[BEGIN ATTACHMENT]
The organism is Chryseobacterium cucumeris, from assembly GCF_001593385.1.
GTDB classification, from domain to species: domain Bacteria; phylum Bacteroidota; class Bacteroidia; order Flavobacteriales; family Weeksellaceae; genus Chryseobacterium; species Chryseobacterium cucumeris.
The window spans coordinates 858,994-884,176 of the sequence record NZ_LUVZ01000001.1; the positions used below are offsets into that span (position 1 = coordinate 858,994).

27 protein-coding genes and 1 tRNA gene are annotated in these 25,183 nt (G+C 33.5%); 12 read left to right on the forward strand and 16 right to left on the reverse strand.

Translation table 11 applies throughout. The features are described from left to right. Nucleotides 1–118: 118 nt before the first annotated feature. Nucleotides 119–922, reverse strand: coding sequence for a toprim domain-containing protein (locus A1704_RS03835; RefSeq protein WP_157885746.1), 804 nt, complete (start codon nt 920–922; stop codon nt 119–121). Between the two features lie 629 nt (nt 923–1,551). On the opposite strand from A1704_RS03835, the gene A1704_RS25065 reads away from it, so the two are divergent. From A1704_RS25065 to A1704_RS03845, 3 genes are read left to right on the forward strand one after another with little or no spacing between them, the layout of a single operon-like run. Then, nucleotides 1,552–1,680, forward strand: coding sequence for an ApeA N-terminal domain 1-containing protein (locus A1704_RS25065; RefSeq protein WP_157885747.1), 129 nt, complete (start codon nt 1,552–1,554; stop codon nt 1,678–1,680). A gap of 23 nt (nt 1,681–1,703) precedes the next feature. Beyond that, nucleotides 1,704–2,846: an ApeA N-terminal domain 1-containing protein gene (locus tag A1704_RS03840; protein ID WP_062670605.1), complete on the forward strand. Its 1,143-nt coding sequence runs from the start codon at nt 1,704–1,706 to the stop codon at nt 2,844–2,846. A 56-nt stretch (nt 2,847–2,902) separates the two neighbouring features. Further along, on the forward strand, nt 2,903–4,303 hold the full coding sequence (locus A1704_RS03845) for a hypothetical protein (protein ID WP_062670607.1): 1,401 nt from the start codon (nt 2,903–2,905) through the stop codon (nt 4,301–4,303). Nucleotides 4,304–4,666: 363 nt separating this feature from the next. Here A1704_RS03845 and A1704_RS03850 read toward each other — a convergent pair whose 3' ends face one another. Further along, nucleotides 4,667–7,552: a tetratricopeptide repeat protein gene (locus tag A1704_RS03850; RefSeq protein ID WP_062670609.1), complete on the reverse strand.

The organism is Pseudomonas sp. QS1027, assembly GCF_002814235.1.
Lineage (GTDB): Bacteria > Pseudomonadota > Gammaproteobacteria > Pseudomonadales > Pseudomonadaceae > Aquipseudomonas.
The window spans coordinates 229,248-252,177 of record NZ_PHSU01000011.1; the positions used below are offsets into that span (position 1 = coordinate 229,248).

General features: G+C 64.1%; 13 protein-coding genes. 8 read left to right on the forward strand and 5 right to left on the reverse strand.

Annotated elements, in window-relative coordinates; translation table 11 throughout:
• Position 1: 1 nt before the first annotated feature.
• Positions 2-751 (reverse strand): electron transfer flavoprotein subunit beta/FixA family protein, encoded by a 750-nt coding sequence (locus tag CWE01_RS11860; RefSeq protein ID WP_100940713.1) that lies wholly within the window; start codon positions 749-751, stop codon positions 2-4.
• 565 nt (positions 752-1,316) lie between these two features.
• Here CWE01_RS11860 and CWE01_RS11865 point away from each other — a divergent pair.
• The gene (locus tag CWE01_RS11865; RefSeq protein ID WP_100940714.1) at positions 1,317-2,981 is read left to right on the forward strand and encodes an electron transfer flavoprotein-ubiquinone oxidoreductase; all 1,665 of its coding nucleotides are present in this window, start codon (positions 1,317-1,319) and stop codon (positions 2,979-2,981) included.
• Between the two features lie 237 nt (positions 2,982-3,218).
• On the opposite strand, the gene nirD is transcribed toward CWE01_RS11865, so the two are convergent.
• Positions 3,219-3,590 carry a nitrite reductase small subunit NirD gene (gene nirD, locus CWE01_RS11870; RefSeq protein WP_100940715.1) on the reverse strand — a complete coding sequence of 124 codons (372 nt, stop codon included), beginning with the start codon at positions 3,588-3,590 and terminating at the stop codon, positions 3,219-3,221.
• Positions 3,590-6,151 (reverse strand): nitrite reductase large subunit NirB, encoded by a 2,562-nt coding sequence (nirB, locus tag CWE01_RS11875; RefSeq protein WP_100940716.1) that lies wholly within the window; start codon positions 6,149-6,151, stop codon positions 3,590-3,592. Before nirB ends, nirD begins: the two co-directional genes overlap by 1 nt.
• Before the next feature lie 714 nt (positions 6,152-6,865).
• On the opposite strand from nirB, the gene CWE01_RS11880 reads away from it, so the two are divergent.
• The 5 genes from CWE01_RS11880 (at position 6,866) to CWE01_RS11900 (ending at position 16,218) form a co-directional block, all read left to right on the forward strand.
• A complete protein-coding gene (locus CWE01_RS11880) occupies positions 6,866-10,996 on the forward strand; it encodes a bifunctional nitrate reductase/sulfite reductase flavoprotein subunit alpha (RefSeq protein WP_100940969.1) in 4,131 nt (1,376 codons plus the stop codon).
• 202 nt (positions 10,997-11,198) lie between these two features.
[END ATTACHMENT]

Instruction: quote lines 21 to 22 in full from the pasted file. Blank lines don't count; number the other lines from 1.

• On the opposite strand from nirB, the gene CWE01_RS11880 reads away from it, so the two are divergent.
• The 5 genes from CWE01_RS11880 (at position 6,866) to CWE01_RS11900 (ending at position 16,218) form a co-directional block, all read left to right on the forward strand.